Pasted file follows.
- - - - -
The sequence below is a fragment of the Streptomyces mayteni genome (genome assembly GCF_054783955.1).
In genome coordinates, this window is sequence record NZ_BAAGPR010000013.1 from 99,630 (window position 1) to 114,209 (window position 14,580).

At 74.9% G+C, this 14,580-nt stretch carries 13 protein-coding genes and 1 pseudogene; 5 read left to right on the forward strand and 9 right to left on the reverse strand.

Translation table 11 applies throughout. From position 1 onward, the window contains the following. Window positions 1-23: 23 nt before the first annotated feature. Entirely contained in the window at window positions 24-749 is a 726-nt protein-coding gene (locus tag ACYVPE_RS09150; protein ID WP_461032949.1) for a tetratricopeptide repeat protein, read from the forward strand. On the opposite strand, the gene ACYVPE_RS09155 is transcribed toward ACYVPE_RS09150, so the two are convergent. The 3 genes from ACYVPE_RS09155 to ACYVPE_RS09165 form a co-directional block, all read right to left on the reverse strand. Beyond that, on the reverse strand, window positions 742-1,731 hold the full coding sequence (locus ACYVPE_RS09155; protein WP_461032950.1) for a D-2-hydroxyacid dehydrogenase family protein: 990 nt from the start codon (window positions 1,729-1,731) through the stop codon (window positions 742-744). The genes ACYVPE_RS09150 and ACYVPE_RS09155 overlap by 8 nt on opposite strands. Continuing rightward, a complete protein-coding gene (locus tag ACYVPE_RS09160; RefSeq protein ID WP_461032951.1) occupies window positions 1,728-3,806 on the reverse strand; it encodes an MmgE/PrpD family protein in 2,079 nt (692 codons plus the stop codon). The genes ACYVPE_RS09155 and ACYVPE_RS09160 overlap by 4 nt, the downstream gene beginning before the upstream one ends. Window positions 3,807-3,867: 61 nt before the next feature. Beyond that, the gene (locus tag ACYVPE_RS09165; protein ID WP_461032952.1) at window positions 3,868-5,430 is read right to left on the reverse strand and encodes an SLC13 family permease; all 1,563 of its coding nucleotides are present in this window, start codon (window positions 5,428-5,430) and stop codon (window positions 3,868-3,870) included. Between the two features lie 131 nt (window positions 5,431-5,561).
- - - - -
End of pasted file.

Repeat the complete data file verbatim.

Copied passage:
The sequence below is a fragment of the Streptomyces mayteni genome (genome assembly GCF_054783955.1).
In genome coordinates, this window is sequence record NZ_BAAGPR010000013.1 from 99,630 (window position 1) to 114,209 (window position 14,580).

At 74.9% G+C, this 14,580-nt stretch carries 13 protein-coding genes and 1 pseudogene; 5 read left to right on the forward strand and 9 right to left on the reverse strand.

Translation table 11 applies throughout. From position 1 onward, the window contains the following. Window positions 1-23: 23 nt before the first annotated feature. Entirely contained in the window at window positions 24-749 is a 726-nt protein-coding gene (locus tag ACYVPE_RS09150; protein ID WP_461032949.1) for a tetratricopeptide repeat protein, read from the forward strand. On the opposite strand, the gene ACYVPE_RS09155 is transcribed toward ACYVPE_RS09150, so the two are convergent. The 3 genes from ACYVPE_RS09155 to ACYVPE_RS09165 form a co-directional block, all read right to left on the reverse strand. Beyond that, on the reverse strand, window positions 742-1,731 hold the full coding sequence (locus ACYVPE_RS09155; protein WP_461032950.1) for a D-2-hydroxyacid dehydrogenase family protein: 990 nt from the start codon (window positions 1,729-1,731) through the stop codon (window positions 742-744). The genes ACYVPE_RS09150 and ACYVPE_RS09155 overlap by 8 nt on opposite strands. Continuing rightward, a complete protein-coding gene (locus tag ACYVPE_RS09160; RefSeq protein ID WP_461032951.1) occupies window positions 1,728-3,806 on the reverse strand; it encodes an MmgE/PrpD family protein in 2,079 nt (692 codons plus the stop codon). The genes ACYVPE_RS09155 and ACYVPE_RS09160 overlap by 4 nt, the downstream gene beginning before the upstream one ends. Window positions 3,807-3,867: 61 nt before the next feature. Beyond that, the gene (locus tag ACYVPE_RS09165; protein ID WP_461032952.1) at window positions 3,868-5,430 is read right to left on the reverse strand and encodes an SLC13 family permease; all 1,563 of its coding nucleotides are present in this window, start codon (window positions 5,428-5,430) and stop codon (window positions 3,868-3,870) included. Between the two features lie 131 nt (window positions 5,431-5,561).